Eat this

by Yule Heibel on June 10, 2003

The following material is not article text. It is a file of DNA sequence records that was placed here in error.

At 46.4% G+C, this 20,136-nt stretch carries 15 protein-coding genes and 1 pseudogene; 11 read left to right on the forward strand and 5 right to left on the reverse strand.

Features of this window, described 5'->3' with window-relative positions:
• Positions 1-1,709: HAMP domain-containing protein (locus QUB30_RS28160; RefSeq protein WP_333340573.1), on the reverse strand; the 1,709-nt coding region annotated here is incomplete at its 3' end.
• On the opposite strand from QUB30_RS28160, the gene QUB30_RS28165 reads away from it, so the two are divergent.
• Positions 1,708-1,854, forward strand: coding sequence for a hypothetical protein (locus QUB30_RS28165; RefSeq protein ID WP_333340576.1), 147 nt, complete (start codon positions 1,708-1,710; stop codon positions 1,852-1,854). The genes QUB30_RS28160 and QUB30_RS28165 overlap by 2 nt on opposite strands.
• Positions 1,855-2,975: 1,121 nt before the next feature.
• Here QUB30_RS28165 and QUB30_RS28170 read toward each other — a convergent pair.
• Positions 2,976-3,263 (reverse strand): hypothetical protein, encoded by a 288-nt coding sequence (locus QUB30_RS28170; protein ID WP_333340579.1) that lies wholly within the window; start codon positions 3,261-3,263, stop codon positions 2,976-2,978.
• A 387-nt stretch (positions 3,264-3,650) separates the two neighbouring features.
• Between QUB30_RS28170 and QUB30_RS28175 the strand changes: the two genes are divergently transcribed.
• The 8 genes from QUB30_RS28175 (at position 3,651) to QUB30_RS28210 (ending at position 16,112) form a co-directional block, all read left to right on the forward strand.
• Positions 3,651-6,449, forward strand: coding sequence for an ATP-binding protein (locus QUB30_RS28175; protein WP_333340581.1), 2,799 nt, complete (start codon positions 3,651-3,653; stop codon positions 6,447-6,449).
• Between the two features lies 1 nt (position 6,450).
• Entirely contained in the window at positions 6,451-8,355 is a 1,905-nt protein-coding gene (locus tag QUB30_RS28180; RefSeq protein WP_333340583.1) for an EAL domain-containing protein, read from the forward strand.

There’s this wonderfully evocative song by Kate Bush, There Goes a Tenner, which includes the lyrics: “Ooh I remember, That rich windy weather, When you would carry me, Pockets floating in the breeze.” It’s ostensibly about a bank robbery, which is kind of an odd topic for a song, but Kate Bush was nothing if not eccentric. Think, however, of a bank robbery as a defining moment in a life: a cusping, budding penetration of daring into the quotidien boredom of the everyday. I’m about ready to pull off a heist or two myself. After a day like this. Typical. Day, that is. Six or seven loads of laundry, and two loads of the dishwasher. Social Studies supervision on the fly. Clean up clean up clean up. Sheets. Art class field trip drop off kids. Telephone calls, wrong address business matter letter favour. Science supply store ponder merits of stage vs. dissection microscopes. Lawyers in Vancouver, power of attorney vested interest minimal. Calls to bank not my account. Doctors appointments, speculum not too hot. More laundry. Dog to walk. Calls to make. Estimates for home improvements to ponder. School planning meeting at 6 pm. Math courses to pick up. VPs to meet. Cold supper at 9:00. More laundry at 10:00. At 11:00 repark the car, which I put in front of the driveway since everything else on the street was taken by theatre-goers. Now they’ve gone home, and I can repark my car in a legal spot so I don’t get a ticket in front of my own house. Going outside to do so is when I caught the rich windy weather. Carry me away, please carry me away. AlterNet had an article by Elizabeth Austin, Giving Mirth, extolling the virtues of Jean Kerr’s noblesse in combining motherhood with a professional life, in Kerr’s case writing. Aside from a Doris Day movie, there was a 60s tv series based on Kerr’s book, Please Don’t Eat the Daisies. I was a kid and the show briefly captivated me. Specifically, the main character got things done, but also actually liked her children. (I watched tv to find out what that must have been like.) For reasons I can’t explain, I checked out some of Kerr’s books a couple of years ago, and I realized how much solid economic underpinning there was to her life. Kerr, no matter how often she and her husband were short of money, was never poor, and she didn’t make bad economic choices. In the wake of Kerr’s death last January, the 5,700 sq.ft. house that she and Walter Kerr (d. 1996) bought in ’55 went on the market for $4.9. Let’s rob a bank, and perhaps our pockets will be floating in the breeze. Austin’s article annoyed me because it completely ignored the benefits of having a maid, au pairs, gardeners, and assorted staff in juggling the demands of family & career.

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